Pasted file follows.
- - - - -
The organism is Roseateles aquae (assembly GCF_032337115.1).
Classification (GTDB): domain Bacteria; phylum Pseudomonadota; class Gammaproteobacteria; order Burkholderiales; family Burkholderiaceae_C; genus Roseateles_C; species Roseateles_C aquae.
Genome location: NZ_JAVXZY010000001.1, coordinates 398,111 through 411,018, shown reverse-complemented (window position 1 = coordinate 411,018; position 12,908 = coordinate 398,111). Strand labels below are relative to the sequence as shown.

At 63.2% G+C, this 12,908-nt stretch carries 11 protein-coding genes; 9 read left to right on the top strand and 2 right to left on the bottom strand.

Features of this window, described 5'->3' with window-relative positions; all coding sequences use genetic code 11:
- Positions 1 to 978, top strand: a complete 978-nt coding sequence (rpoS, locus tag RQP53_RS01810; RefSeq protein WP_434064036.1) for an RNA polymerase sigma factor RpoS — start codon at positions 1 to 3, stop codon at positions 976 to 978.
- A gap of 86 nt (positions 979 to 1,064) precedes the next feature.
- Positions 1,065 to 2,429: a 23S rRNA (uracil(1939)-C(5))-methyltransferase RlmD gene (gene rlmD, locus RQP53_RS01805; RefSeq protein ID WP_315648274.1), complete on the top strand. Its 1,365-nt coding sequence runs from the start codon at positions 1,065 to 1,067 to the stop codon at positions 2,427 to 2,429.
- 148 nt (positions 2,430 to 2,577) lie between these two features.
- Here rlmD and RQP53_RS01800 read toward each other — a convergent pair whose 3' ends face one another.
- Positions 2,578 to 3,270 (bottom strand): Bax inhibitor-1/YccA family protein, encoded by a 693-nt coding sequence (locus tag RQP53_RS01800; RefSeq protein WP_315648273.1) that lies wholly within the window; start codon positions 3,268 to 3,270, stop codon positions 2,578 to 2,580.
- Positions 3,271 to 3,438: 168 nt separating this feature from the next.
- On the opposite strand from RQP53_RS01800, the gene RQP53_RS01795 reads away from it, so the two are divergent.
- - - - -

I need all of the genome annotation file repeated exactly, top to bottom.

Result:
The organism is Roseateles aquae (assembly GCF_032337115.1).
Classification (GTDB): domain Bacteria; phylum Pseudomonadota; class Gammaproteobacteria; order Burkholderiales; family Burkholderiaceae_C; genus Roseateles_C; species Roseateles_C aquae.
Genome location: NZ_JAVXZY010000001.1, coordinates 398,111 through 411,018, shown reverse-complemented (window position 1 = coordinate 411,018; position 12,908 = coordinate 398,111). Strand labels below are relative to the sequence as shown.

At 63.2% G+C, this 12,908-nt stretch carries 11 protein-coding genes; 9 read left to right on the top strand and 2 right to left on the bottom strand.

Features of this window, described 5'->3' with window-relative positions; all coding sequences use genetic code 11:
- Positions 1 to 978, top strand: a complete 978-nt coding sequence (rpoS, locus tag RQP53_RS01810; RefSeq protein WP_434064036.1) for an RNA polymerase sigma factor RpoS — start codon at positions 1 to 3, stop codon at positions 976 to 978.
- A gap of 86 nt (positions 979 to 1,064) precedes the next feature.
- Positions 1,065 to 2,429: a 23S rRNA (uracil(1939)-C(5))-methyltransferase RlmD gene (gene rlmD, locus RQP53_RS01805; RefSeq protein ID WP_315648274.1), complete on the top strand. Its 1,365-nt coding sequence runs from the start codon at positions 1,065 to 1,067 to the stop codon at positions 2,427 to 2,429.
- 148 nt (positions 2,430 to 2,577) lie between these two features.
- Here rlmD and RQP53_RS01800 read toward each other — a convergent pair whose 3' ends face one another.
- Positions 2,578 to 3,270 (bottom strand): Bax inhibitor-1/YccA family protein, encoded by a 693-nt coding sequence (locus tag RQP53_RS01800; RefSeq protein WP_315648273.1) that lies wholly within the window; start codon positions 3,268 to 3,270, stop codon positions 2,578 to 2,580.
- Positions 3,271 to 3,438: 168 nt separating this feature from the next.
- On the opposite strand from RQP53_RS01800, the gene RQP53_RS01795 reads away from it, so the two are divergent.